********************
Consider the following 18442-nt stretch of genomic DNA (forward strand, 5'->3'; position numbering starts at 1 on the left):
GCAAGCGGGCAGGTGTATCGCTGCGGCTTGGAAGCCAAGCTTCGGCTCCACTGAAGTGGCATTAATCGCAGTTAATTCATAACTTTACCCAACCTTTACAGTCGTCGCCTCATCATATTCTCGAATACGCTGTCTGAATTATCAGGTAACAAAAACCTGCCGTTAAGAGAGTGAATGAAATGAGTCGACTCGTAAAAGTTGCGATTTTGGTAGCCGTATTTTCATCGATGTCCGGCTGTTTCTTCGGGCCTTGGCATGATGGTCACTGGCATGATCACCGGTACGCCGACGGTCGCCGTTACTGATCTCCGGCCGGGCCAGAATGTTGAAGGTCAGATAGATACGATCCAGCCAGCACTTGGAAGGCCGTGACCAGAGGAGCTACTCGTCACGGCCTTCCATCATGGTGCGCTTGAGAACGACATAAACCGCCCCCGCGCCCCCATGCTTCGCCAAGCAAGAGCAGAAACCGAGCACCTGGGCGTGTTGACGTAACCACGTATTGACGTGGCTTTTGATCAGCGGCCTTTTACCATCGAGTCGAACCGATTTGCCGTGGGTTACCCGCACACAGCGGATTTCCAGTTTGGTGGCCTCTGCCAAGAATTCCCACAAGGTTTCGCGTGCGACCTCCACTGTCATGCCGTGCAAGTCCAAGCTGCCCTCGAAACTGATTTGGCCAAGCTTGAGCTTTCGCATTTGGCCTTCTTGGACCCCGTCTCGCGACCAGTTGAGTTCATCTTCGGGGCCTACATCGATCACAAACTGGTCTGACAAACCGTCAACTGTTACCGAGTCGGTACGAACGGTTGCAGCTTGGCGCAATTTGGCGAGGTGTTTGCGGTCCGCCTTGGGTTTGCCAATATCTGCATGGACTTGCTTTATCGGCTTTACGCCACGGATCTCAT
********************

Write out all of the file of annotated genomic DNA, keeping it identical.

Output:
Consider the following 18442-nt stretch of genomic DNA (forward strand, 5'->3'; position numbering starts at 1 on the left):
GCAAGCGGGCAGGTGTATCGCTGCGGCTTGGAAGCCAAGCTTCGGCTCCACTGAAGTGGCATTAATCGCAGTTAATTCATAACTTTACCCAACCTTTACAGTCGTCGCCTCATCATATTCTCGAATACGCTGTCTGAATTATCAGGTAACAAAAACCTGCCGTTAAGAGAGTGAATGAAATGAGTCGACTCGTAAAAGTTGCGATTTTGGTAGCCGTATTTTCATCGATGTCCGGCTGTTTCTTCGGGCCTTGGCATGATGGTCACTGGCATGATCACCGGTACGCCGACGGTCGCCGTTACTGATCTCCGGCCGGGCCAGAATGTTGAAGGTCAGATAGATACGATCCAGCCAGCACTTGGAAGGCCGTGACCAGAGGAGCTACTCGTCACGGCCTTCCATCATGGTGCGCTTGAGAACGACATAAACCGCCCCCGCGCCCCCATGCTTCGCCAAGCAAGAGCAGAAACCGAGCACCTGGGCGTGTTGACGTAACCACGTATTGACGTGGCTTTTGATCAGCGGCCTTTTACCATCGAGTCGAACCGATTTGCCGTGGGTTACCCGCACACAGCGGATTTCCAGTTTGGTGGCCTCTGCCAAGAATTCCCACAAGGTTTCGCGTGCGACCTCCACTGTCATGCCGTGCAAGTCCAAGCTGCCCTCGAAACTGATTTGGCCAAGCTTGAGCTTTCGCATTTGGCCTTCTTGGACCCCGTCTCGCGACCAGTTGAGTTCATCTTCGGGGCCTACATCGATCACAAACTGGTCTGACAAACCGTCAACTGTTACCGAGTCGGTACGAACGGTTGCAGCTTGGCGCAATTTGGCGAGGTGTTTGCGGTCCGCCTTGGGTTTGCCAATATCTGCATGGACTTGCTTTATCGGCTTTACGCCACGGATCTCAT